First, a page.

The Cardinals Play Beat The Clock

I’ll just bet you’re one of those Arizona Cardinal fans that likes to look ahead and chart out how the rest of the season will go.

Let’s see, how many games can they win the rest of the season?

Before you start Looking at stats and trends, there’s one simple formula that, according to a lot of people in Phoenix sports media, will tell you whether the Cardinals win or lose.

What time is kickoff?

To a lot of reporters and talk show hosts, the Cardinals are doomed this week at Carolina because kickoff is at 10:00 a.m. Arizona time and the Cardinals are apparently the only West Coast (or thereabouts) team in the NFL that can’t POSSIBLY win a game in the Eastern Time Zone unless it’s a late game.

Wait, I just crunched all those stats, looked at all that game film, and all I had to do was check what time the game started?

Never mind David Johnson’s ability to run on Ron Rivera’s defense, or how the Cardinals will contain Cam Newton. The game starts at 10:00. They’ve got no shot.

At least that’s all you’ve heard for the last nine years. Going back to the Super Bowl year of 2008, the Cardinals lose their ability to play winning football as soon as their charter airplane crosses the Mississippi.

What’s often overlooked, even earlier this year when the Cardinals lost at Buffalo, is the fact that maybe, just maybe, the team they were playing was better that day.

In 2008, the Cardinals played a Week 16 game at New England, and were trounced 47-7. Six weeks later, they were playing for the Lombardi Trophy. It had to be the early kickoff that day, right?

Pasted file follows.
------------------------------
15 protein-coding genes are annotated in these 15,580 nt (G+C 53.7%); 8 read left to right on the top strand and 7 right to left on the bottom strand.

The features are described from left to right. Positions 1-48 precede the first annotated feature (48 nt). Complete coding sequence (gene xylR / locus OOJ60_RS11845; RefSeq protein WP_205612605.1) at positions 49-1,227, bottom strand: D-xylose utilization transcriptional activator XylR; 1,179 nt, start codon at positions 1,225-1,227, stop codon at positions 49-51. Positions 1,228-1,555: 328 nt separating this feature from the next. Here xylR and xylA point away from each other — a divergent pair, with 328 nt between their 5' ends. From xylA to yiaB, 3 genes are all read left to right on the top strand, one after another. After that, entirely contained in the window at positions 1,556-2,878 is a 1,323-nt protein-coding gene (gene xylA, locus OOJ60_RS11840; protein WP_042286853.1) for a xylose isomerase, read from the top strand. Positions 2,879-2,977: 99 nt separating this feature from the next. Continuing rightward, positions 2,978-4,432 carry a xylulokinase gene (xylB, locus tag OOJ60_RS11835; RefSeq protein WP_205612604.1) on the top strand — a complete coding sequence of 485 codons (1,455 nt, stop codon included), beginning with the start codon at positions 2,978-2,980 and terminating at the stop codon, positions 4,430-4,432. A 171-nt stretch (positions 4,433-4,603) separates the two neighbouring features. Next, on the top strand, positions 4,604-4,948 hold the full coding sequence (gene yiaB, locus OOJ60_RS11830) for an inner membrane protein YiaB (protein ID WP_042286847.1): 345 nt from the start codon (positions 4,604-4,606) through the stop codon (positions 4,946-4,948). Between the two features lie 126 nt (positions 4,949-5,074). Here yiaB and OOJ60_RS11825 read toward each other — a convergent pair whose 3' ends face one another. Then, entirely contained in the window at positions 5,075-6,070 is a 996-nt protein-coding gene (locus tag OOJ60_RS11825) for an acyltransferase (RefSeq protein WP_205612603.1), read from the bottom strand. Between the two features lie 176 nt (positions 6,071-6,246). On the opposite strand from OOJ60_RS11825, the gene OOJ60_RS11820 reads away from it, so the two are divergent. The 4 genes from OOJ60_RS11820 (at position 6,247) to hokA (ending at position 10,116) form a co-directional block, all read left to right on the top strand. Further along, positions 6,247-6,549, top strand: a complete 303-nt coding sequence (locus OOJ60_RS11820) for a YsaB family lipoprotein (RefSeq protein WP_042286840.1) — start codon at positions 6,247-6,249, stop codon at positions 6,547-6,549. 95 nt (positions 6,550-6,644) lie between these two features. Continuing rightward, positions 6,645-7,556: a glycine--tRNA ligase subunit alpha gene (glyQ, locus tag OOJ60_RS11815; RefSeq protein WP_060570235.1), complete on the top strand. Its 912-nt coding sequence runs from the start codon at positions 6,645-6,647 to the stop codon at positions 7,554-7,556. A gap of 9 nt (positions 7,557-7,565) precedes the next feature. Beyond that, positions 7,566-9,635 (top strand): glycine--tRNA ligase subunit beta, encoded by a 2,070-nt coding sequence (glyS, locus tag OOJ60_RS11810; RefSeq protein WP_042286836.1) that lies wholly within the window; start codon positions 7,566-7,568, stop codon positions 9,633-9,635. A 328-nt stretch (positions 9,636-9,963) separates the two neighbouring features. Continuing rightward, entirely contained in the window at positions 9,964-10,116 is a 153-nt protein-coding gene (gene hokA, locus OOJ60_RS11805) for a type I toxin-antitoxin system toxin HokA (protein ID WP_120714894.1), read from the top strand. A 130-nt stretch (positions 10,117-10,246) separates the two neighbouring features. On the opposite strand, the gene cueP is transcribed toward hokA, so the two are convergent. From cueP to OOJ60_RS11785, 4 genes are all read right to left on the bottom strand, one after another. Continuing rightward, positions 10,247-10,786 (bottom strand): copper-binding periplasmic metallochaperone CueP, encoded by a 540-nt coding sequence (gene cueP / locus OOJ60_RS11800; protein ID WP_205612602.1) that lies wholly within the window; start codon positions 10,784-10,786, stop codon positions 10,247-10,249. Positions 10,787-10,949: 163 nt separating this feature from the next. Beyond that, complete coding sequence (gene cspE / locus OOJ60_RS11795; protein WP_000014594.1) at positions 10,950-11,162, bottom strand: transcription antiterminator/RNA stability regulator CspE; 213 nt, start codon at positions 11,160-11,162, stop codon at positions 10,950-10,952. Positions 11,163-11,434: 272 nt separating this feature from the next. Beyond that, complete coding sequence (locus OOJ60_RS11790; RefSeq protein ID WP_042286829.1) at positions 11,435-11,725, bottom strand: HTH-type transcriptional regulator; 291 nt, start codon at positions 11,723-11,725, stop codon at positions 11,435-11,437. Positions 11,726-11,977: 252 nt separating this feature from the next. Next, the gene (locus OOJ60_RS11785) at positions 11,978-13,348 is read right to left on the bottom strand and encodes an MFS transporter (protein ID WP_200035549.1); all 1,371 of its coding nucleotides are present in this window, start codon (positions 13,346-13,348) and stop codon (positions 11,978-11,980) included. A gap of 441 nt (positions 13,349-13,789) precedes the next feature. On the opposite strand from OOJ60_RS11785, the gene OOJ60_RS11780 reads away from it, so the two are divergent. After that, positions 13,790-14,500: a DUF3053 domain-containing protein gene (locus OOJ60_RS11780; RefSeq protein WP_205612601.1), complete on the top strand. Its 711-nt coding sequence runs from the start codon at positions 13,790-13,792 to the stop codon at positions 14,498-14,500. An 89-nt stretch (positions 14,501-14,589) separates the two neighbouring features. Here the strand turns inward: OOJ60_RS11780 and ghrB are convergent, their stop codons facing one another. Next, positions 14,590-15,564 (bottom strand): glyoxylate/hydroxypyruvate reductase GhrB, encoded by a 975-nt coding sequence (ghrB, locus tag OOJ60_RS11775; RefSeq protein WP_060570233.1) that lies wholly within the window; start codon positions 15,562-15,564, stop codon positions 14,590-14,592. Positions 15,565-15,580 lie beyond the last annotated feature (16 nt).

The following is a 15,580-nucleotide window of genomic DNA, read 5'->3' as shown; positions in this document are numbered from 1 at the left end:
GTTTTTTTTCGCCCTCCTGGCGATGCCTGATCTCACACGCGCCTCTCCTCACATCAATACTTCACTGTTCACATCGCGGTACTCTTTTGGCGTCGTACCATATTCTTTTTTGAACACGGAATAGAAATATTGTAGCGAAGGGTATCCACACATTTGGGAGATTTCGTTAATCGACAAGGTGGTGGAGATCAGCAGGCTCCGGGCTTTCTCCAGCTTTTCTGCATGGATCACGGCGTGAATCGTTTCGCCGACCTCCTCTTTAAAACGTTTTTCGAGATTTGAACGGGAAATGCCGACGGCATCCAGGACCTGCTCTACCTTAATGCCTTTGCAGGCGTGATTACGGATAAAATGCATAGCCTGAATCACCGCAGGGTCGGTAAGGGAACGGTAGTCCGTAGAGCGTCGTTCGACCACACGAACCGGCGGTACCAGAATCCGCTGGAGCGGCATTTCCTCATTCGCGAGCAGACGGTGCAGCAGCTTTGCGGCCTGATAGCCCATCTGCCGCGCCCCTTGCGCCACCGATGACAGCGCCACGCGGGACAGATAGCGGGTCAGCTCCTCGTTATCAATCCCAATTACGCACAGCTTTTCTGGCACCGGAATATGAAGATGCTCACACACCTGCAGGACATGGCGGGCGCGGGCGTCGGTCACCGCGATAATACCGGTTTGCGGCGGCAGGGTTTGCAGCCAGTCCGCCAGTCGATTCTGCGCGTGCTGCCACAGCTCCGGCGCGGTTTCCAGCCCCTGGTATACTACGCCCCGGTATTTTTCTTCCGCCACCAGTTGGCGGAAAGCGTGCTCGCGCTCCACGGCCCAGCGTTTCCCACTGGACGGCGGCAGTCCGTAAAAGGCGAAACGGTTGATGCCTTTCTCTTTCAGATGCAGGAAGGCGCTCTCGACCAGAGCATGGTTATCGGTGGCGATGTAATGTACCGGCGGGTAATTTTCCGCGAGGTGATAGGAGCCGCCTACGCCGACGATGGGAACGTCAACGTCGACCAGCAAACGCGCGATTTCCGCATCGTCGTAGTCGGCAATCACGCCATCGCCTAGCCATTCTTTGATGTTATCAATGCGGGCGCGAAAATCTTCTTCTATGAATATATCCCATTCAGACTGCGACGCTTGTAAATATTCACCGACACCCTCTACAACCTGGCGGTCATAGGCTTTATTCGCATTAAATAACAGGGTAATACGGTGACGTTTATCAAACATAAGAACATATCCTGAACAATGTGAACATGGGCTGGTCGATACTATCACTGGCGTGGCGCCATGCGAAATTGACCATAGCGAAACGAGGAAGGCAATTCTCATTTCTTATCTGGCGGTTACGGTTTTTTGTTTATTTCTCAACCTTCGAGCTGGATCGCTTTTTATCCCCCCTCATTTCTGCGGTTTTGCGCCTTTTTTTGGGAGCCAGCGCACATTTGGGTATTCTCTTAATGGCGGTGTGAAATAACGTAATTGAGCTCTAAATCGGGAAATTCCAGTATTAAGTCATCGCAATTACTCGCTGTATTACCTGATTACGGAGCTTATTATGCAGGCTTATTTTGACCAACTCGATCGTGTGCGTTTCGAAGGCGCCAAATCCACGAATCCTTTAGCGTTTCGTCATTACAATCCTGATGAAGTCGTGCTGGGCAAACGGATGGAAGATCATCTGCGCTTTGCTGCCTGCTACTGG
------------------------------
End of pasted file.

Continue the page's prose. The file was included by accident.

Not really.

With Matt Cassel at quarterback (Tom Brady was out for the year with an injury), and Randy Moss as one of his receivers, maybe the outcome had more to do with talent than it did wake up time.

Yes, east coast road trips are challenging, but this is the big leagues. Teams don’t fly commercial. They get to dictate what day and what time they leave and their hotels aren’t exactly La Quinta. Michael Bidwill demonstrated a long time ago he’ll spend the money necessary to make his team a winner, so if he has to foot the bill for an extra night in a hotel so his team can adjust their body clocks, no big deal.

For the record, just last week the Oakland Raiders went to Jacksonville and won. Earlier this year, the Seattle Seahawks went to New Jersey and beat the Jets. That’s Seattle, where coming to play division-rival Arizona means a three-hour flight.

The most interesting part of this issue is while lots of scribes and fans point to early start times as a culprit for the Cardinals’ woes, there’s one group of people who never say a word about it.

The Cardinals themselves.

Look it up – Bidwill, Bruce Arians, Steve Keim, Cardinal players – not one person in that group has ever used a 10:00 kickoff as an excuse. Truth be told, Arians wouldn’t allow it to be an excuse if the game kicked off at midnight.

If start times were such a factor in determining a team’s fate, then why didn’t the Rams complain about last week’s game in London, which started at 6:30 a.m. Pacific time? Better yet, why didn’t Bill Belechick complain about an 8:30 p.m. Eastern time kickoff at Arizona in Week One?

When Paul Westphal coached the Phoenix Suns, reporters would constantly try to get him to say something print-worthy about a daunting seven game road trip to the East, or the fact his club didn’t get a lot of home games down the stretch of the season.

His response was always the same: “At the end of the season, you get 41 games at home and 41 on the road”.

If the media in town keeps reminding Cardinal players that 10:00 a.m. means victory is impossible, here’s the scary part – they may start to believe it.

Professional athletes are just that. They play when they’re told to play. And after three hours of getting suited up, taped and loosening up on the field, if they’re not awake by 10:00 a.m., then someone should tell them to stop drinking decaf.

When you play is not as important as HOW you play, and sorry, teams are not nearly as hampered by East Coast travel as some would like you to believe.